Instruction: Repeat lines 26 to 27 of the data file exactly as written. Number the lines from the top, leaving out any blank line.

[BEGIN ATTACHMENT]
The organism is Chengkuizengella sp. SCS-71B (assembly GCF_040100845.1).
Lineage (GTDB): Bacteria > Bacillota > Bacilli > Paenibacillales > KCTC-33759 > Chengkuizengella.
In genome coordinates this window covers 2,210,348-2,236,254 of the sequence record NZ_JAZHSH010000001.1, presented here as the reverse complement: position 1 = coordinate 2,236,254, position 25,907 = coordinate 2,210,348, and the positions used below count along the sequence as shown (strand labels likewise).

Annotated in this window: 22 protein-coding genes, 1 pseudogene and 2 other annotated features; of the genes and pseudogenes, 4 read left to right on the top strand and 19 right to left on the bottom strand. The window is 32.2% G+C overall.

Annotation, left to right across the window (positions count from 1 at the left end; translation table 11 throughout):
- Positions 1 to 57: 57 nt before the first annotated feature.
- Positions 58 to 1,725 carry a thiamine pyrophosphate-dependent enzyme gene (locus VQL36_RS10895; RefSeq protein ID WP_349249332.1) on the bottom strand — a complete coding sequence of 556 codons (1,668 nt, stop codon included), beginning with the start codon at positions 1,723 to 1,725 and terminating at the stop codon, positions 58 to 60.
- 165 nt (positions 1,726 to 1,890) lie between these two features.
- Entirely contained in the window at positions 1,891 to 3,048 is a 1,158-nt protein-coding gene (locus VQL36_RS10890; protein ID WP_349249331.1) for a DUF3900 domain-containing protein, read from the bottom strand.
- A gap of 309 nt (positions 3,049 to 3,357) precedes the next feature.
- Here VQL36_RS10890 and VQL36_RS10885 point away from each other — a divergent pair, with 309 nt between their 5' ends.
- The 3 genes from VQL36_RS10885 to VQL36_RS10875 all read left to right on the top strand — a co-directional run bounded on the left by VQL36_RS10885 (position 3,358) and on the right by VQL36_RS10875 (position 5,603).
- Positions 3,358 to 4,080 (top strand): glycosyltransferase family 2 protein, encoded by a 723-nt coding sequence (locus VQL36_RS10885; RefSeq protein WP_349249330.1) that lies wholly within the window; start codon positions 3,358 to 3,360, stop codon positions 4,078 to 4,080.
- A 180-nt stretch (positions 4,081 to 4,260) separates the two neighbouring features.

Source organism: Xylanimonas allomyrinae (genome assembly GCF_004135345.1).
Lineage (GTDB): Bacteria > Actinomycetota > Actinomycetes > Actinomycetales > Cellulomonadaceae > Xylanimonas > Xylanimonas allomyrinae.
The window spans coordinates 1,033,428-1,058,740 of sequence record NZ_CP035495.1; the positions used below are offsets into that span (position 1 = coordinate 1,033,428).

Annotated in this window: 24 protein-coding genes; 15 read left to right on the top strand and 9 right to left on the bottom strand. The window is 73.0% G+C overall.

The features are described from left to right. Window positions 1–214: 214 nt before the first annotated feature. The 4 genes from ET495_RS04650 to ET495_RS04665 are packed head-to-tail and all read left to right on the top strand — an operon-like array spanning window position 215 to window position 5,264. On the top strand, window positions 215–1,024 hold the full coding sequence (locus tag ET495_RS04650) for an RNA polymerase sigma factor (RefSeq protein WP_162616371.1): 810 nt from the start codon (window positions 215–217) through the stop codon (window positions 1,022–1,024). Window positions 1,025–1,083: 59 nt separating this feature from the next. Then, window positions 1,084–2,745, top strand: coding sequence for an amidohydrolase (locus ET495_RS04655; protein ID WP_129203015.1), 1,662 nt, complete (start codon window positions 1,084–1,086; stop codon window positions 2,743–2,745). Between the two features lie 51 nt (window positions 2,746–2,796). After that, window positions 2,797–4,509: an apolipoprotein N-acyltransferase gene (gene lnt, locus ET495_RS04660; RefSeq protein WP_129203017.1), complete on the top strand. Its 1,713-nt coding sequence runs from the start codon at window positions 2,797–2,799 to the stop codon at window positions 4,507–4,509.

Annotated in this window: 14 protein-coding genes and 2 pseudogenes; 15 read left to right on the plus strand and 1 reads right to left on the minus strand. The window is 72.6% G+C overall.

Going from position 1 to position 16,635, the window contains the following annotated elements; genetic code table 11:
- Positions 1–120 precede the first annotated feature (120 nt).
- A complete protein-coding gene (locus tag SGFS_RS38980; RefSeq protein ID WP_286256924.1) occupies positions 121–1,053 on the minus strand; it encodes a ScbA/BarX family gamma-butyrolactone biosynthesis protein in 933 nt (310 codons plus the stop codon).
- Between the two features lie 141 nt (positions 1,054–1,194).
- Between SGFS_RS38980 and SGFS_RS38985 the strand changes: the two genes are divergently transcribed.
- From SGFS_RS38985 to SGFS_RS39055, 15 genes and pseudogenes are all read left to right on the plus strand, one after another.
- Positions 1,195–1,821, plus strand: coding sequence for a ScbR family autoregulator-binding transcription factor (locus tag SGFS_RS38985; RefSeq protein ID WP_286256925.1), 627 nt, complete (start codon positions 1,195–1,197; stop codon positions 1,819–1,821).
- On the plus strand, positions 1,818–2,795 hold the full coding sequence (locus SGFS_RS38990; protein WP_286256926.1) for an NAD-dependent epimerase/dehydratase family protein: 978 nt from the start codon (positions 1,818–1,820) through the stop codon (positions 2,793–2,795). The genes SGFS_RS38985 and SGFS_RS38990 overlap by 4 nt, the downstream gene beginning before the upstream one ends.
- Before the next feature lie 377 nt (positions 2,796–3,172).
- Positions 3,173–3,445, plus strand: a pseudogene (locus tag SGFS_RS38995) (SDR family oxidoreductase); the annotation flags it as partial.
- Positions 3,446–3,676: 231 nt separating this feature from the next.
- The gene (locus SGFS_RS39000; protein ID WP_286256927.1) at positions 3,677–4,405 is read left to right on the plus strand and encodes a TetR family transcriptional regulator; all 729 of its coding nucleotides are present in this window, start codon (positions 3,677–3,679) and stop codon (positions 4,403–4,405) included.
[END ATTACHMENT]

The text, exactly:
- From SGFS_RS38985 to SGFS_RS39055, 15 genes and pseudogenes are all read left to right on the plus strand, one after another.
- Positions 1,195–1,821, plus strand: coding sequence for a ScbR family autoregulator-binding transcription factor (locus tag SGFS_RS38985; RefSeq protein ID WP_286256925.1), 627 nt, complete (start codon positions 1,195–1,197; stop codon positions 1,819–1,821).